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Congrats to Kim Hollister - The BU Student Employee of the Year! Kim, a senior chemistry major who works as an office assistant for the Communication Studies Department, won a $500 scholarship funded through the University Foundation.


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The BU Department of Communication Studies is officially on social media! Please like our Facebook page and our Twitter page and share with friends who may be interested!

 


Featured
Student

Facia Nyego Sirleaf
Beginning my undergraduate career as an undeclared student was the best decision I could have ever made. It allowed me the opportunity to fall in love with Anthropology, Gender Studies, and Communication Studies. Not only has this area of study enhanced the love I have for Anthropology and gender and ethnicity, it has given me the confidence I need to thrive as a public speaker and critical thinker. Through classes such as Gender issues in Communication, I was able to develop a passion for analyzing gender as well as ethnicity in different cultural contexts, specifically African culture. After learning tools to effectively communicate in professional settings and volunteering for two semesters, I interned at The Women’s Resource Center on campus and worked as a teaching assistant in the Communication Studies department. I have also won the Undergraduate Research Scholarship and Creative Activities Grant (U.R.S.C.A.), which I used to conduct research in Fez, Morocco for my project titled I Like the Color: Race and Ethnicity in Morocco.  I have also presented research at a Pennsylvania State System of Higher Education (PASSHE) conference titled Romance Never Dies: An Ethnographic Study of Romance Novel Enthusiasts which focused on an application of literary anthropology.
I believe that Communication Studies has prepared me for graduate school as well helping me become a well-grounded scholar. Public speaking, gender issues in communication, and intercultural communication prepared me the most with being able to engage with audiences and articulate the love I have for my areas of study. With everything I have learned I plan to complete graduate studies by combining my love for Communication and African Studies to one day be able to work for the United Nations.

Featured Graduate

Boe Kline

I have always wanted to speak publically as a career, especially on topics of inspiration and purpose. Being part of the Communication Studies program has helped me to “know my audience,” their needs, as well as equipped me with strategies to best address these needs. I have used these strategies often, as I have been asked to speak on nearly 20 occasions, with audiences ranging from at-risk students like myself, to clubs, students and faculty at a national conference, as well as women’s issues. I plan to continue speaking, studying purpose, and creating ways to help others find it.

Department Faculty

Kara Shultz, Ph.D. - Department Chairperson

Dr. Shultz earned her Ph.D. in Speech Communication from the University of Denver and joined the department in 1991. With a focus in leadership and social influence, her teaching and research interests include the analysis of role of rhetoric in constructing representations of diverse cultural identities. In addition to teaching core communication courses in Public Speaking, Interpersonal Communication, and Intercultural Communication, she regularly teaches the following courses in the Leadership and Social Influence track of the major: Understanding Social Influence, Community Leadership, and Issue and Image Campaigns.  In addition she has taught honors seminars in Free Speech and Community Values and Language, Culture, and Society. She utilizes radical pedagogy in the classroom and has developed, presented, and published original scholarly essays on the topic.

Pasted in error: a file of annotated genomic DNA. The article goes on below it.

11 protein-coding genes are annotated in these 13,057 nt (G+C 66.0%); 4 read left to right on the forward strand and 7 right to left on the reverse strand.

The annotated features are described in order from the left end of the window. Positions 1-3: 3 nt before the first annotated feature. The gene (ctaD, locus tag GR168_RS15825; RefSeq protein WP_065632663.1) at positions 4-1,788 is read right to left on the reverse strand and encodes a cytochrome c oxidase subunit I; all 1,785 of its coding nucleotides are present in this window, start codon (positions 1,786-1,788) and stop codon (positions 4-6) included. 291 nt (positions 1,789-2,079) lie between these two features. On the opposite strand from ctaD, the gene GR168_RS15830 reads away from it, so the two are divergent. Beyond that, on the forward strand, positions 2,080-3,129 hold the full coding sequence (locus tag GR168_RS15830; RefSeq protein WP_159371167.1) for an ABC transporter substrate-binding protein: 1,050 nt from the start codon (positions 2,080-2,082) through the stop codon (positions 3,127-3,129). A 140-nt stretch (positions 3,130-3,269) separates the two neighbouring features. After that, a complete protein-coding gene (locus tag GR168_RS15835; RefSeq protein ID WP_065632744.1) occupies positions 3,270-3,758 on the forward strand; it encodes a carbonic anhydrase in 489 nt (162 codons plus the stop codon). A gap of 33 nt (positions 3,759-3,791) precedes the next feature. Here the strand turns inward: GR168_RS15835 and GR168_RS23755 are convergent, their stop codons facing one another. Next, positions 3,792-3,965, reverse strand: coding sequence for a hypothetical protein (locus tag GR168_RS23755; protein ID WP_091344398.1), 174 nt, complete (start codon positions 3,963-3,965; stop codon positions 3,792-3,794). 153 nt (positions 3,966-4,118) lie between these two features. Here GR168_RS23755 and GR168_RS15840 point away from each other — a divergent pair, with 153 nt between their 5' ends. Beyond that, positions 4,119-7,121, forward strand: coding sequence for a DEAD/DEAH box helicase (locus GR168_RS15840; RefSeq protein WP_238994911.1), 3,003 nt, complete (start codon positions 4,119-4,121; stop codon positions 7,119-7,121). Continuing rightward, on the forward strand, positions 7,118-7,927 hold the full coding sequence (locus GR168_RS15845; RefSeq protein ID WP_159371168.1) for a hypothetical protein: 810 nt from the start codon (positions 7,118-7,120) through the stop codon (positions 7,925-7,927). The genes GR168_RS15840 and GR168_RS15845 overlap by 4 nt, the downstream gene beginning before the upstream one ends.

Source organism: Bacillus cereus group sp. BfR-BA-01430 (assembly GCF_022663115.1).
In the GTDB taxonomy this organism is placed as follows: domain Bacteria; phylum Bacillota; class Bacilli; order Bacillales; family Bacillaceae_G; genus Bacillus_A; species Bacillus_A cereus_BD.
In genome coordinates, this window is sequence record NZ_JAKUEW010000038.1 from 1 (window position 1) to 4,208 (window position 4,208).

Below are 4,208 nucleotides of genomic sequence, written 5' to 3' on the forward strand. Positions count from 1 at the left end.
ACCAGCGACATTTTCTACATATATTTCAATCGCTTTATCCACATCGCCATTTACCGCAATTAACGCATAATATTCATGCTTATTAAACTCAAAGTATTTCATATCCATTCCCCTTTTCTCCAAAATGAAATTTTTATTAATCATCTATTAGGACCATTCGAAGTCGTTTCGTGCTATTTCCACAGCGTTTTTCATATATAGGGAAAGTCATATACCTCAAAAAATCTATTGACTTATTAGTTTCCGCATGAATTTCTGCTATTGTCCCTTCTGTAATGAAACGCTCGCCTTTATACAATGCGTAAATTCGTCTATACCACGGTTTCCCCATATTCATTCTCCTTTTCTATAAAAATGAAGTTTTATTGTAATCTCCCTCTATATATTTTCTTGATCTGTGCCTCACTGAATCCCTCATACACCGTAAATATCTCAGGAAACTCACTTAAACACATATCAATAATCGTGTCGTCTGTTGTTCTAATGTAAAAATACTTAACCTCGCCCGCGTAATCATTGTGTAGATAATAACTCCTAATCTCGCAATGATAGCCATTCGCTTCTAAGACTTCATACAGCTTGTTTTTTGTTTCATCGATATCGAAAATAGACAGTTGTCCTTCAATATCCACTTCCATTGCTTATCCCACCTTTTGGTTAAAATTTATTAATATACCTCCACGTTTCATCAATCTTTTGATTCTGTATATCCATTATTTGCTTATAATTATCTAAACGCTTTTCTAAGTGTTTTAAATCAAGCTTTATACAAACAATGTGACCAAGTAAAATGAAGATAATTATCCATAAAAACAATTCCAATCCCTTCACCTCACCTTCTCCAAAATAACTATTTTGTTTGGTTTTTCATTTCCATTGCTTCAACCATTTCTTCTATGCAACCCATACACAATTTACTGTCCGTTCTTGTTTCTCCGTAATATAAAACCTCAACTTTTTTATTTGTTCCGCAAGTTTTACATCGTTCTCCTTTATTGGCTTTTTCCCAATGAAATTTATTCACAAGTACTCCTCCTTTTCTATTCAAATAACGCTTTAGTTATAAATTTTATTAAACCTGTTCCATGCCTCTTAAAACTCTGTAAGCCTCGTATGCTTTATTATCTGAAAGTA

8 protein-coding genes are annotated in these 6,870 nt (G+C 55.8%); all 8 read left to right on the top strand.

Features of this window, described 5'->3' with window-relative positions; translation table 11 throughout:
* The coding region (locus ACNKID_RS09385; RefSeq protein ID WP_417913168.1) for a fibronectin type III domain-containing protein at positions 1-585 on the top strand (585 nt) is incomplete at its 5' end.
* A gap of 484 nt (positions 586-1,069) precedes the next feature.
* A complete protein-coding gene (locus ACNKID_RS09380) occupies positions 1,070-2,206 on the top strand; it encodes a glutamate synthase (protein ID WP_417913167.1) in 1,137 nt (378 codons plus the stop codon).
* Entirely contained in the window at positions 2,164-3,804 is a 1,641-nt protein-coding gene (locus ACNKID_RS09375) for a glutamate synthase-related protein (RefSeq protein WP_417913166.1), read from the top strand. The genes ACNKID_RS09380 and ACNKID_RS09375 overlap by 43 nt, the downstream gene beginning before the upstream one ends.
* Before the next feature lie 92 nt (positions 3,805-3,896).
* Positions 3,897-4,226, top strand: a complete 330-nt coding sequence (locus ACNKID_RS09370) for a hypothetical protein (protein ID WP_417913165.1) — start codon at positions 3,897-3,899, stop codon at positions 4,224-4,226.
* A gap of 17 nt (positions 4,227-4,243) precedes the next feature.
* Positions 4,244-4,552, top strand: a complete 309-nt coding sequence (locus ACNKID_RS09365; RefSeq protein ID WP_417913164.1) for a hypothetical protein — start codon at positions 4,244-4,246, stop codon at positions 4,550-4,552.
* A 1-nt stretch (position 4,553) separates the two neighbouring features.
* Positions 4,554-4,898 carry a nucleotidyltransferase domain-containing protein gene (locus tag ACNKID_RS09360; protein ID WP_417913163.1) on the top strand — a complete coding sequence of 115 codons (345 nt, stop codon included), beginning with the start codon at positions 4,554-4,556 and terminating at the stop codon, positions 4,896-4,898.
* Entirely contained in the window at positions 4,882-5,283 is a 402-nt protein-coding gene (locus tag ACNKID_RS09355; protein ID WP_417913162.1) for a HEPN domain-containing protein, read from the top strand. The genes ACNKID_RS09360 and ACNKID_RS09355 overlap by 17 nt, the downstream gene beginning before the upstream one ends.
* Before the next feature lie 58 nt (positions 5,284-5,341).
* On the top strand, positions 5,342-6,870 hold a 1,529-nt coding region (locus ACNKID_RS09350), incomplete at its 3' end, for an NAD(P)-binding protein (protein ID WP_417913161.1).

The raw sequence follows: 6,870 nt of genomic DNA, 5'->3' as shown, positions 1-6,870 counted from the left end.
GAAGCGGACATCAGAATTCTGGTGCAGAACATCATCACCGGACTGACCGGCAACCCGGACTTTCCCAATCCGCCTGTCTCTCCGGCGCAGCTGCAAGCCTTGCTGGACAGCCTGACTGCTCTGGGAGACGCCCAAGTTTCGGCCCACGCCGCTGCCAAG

Her research primarily examines the rhetoric of social movements and other forms of marginal discourse; analyzing representations of gender, race, ethnicity, class and cultural identities in public discourse; and reconciling rhetorical theories from diverse cultural traditions, ranging from ancient to contemporary times, and demonstrating their relevance to civic life in our mediated society. Her latest research projects examine the controversy over the growing popularity of the use of technological innovations to perfect “disabled” bodies through cochlear implant surgery, bariatric surgery, and limb lengthening surgery.  She has received a National Endowment for the Humanities Grant to study and has published several essays on the rhetoric of persons with disabilities appearing in the national journals the Quarterly Journal of Speech and The Howard Journal of Communications and in the edited volumes Conflict and Diversity and Handbook of Communication and People with Disabilities. She has presented papers on a variety of communication topics at national and regional conferences. She has served on the editorial board of Communication Quarterly and chaired the Rhetoric and Public Address and the Voices of Diversity divisions of the Eastern Communication Association. She has been both a leader and an active member of the Teaching and Learning Enhancement Committee (T.A.L.E.), the Women’s Studies Minor Advisory Board, and the Ethnic Studies Minor Advisory Board. She has served on the Bloomsburg University tenure, sabbatical, and faculty professional development committees.